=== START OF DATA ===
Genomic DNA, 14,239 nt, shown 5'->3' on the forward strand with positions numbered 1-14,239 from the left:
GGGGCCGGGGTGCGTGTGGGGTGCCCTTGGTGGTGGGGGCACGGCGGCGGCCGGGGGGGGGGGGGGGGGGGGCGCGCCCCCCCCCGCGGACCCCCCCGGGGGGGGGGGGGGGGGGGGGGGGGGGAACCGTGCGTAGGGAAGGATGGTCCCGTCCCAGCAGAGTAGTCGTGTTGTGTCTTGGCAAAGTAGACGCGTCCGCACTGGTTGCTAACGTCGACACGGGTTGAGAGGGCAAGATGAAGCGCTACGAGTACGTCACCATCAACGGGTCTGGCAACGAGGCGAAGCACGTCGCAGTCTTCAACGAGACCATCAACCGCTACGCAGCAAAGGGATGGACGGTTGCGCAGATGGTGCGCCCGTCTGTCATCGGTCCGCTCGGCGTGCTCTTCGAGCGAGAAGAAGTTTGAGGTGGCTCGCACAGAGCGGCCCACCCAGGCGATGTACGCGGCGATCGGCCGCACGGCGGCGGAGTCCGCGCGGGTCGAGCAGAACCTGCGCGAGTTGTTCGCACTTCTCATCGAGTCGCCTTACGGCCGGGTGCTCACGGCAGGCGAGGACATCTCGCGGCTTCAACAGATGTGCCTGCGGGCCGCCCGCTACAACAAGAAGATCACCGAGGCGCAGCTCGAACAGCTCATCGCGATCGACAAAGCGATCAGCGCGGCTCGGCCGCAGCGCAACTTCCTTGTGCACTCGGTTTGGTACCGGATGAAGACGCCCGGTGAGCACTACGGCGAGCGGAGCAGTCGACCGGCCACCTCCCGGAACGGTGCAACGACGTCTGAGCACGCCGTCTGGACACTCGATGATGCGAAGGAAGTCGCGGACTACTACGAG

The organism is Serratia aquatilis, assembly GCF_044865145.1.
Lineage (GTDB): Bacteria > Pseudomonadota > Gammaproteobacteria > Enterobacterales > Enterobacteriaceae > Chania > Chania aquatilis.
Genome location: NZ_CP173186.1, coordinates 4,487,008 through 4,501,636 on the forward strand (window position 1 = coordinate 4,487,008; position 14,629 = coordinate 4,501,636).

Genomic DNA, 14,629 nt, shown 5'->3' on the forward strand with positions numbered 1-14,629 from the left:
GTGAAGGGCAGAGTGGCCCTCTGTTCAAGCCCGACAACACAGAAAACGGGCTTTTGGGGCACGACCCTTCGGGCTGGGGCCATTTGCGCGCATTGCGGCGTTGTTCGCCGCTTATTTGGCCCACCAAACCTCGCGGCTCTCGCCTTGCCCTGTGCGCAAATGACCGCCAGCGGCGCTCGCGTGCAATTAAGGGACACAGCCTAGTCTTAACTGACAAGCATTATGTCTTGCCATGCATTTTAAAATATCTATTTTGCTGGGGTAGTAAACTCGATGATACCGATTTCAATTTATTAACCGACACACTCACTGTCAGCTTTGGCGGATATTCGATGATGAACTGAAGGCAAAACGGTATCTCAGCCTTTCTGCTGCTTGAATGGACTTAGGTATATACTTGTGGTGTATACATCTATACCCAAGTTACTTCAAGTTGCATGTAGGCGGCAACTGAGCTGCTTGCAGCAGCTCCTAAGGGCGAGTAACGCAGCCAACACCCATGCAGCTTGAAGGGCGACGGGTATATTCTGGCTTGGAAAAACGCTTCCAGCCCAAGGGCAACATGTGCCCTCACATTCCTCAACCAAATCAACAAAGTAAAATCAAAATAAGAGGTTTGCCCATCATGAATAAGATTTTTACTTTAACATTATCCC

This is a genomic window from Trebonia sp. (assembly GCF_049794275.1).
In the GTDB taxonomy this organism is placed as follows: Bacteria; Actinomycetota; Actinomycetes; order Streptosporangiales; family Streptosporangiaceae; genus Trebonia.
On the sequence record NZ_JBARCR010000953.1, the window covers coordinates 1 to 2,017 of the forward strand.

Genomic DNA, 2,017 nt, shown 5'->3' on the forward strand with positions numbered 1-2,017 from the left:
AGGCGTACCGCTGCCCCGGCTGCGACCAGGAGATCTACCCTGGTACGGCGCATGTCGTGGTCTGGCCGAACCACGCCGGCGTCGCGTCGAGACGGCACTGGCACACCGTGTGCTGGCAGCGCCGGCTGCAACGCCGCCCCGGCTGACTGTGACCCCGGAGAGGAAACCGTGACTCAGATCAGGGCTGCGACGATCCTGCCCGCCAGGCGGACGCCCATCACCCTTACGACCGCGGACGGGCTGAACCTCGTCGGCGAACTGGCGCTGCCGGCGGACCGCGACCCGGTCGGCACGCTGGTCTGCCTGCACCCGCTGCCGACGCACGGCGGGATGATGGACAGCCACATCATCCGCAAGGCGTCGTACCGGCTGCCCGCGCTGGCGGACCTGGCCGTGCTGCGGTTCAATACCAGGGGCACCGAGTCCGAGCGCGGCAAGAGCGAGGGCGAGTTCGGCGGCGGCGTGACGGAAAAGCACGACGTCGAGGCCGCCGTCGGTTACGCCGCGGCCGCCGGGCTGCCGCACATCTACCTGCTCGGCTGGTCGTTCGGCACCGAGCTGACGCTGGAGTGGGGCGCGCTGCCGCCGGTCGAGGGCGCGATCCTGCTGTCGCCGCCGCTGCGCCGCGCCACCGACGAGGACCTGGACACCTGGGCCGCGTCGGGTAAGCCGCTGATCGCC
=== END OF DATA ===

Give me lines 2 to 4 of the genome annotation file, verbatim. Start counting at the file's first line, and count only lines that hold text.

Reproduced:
GGGGCCGGGGTGCGTGTGGGGTGCCCTTGGTGGTGGGGGCACGGCGGCGGCCGGGGGGGGGGGGGGGGGGGGCGCGCCCCCCCCCGCGGACCCCCCCGGGGGGGGGGGGGGGGGGGGGGGGGGGAACCGTGCGTAGGGAAGGATGGTCCCGTCCCAGCAGAGTAGTCGTGTTGTGTCTTGGCAAAGTAGACGCGTCCGCACTGGTTGCTAACGTCGACACGGGTTGAGAGGGCAAGATGAAGCGCTACGAGTACGTCACCATCAACGGGTCTGGCAACGAGGCGAAGCACGTCGCAGTCTTCAACGAGACCATCAACCGCTACGCAGCAAAGGGATGGACGGTTGCGCAGATGGTGCGCCCGTCTGTCATCGGTCCGCTCGGCGTGCTCTTCGAGCGAGAAGAAGTTTGAGGTGGCTCGCACAGAGCGGCCCACCCAGGCGATGTACGCGGCGATCGGCCGCACGGCGGCGGAGTCCGCGCGGGTCGAGCAGAACCTGCGCGAGTTGTTCGCACTTCTCATCGAGTCGCCTTACGGCCGGGTGCTCACGGCAGGCGAGGACATCTCGCGGCTTCAACAGATGTGCCTGCGGGCCGCCCGCTACAACAAGAAGATCACCGAGGCGCAGCTCGAACAGCTCATCGCGATCGACAAAGCGATCAGCGCGGCTCGGCCGCAGCGCAACTTCCTTGTGCACTCGGTTTGGTACCGGATGAAGACGCCCGGTGAGCACTACGGCGAGCGGAGCAGTCGACCGGCCACCTCCCGGAACGGTGCAACGACGTCTGAGCACGCCGTCTGGACACTCGATGATGCGAAGGAAGTCGCGGACTACTACGAG

The organism is Serratia aquatilis, assembly GCF_044865145.1.
Lineage (GTDB): Bacteria > Pseudomonadota > Gammaproteobacteria > Enterobacterales > Enterobacteriaceae > Chania > Chania aquatilis.